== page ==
On October 7, the American Bankers Association (ABA) sent a comment letter to the CFPB regarding the agency’s proposed rule on payday, title, and certain other installment loans. Describing the proposal as “exceedingly and unnecessarily complex,” the ABA argues that the proposed rule imposes significant restrictions on the small-dollar credit industry by limiting financial institutions’ ability to make small-dollar loans to consumers in need of such credit. In addition to asserting that the proposal reflects an over-reach of the CFPB’s statutory authority to regulate unfair, deceptive or abusive acts or practices, the comment letter contends that, if adopted, the proposed rule would, among other things, (i) “stifle innovation in consumer lending, reduce consumer choice, and directly harm the very borrowers [it] was intended to protect”; (ii) impose an unlawful cap on interest rates; (iii) regulate insurance, thereby violating the Dodd-Frank Act; and (iv) levy substantial costs on consumers and lenders. Furthermore, the comment letter includes several testimonials to illustrate how receiving short-term credit helped consumers establish credit and overcome arduous financial conditions. In an effort to safeguard affordable financial services, the ABA urged the CFPB to “protect the ability of community banks to continue to meet small dollar lending needs.” In particular, the ABA sought to exempt entities that make no more than 2,500 loans subject to the proposed rule in the course of a year “if those loans comprise no more than 10% of the lender’s gross annual revenue.”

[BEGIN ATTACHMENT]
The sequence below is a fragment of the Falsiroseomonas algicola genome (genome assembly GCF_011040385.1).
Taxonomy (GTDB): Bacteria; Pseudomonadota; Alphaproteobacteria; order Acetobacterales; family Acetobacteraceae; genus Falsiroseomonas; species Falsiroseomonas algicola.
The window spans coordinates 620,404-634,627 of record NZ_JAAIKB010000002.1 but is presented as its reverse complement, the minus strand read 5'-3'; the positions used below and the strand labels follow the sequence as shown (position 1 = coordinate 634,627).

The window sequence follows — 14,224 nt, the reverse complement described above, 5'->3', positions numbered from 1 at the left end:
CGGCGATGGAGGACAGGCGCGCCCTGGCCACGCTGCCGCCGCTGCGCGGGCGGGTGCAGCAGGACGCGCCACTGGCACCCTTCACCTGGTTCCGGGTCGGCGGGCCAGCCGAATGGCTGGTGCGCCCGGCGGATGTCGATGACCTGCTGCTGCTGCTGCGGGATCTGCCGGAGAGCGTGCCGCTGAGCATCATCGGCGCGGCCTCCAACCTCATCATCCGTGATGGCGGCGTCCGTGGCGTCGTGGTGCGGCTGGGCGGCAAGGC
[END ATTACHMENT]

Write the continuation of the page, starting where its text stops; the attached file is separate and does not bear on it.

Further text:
In addition to the ABA’s comment letter, various regional ABA members, such as individual banks and state bankers associations, sent a letter to CFPB Director Richard Cordray expressing concern about the “substantial barriers and costs” the proposed rule would impose if adopted. ABA members called on the CFPB to “restore its previously proposed ‘5 percent payment-to-income ratio’ alternative compliance option” so that banks may maintain their ability to offer small-dollar credit.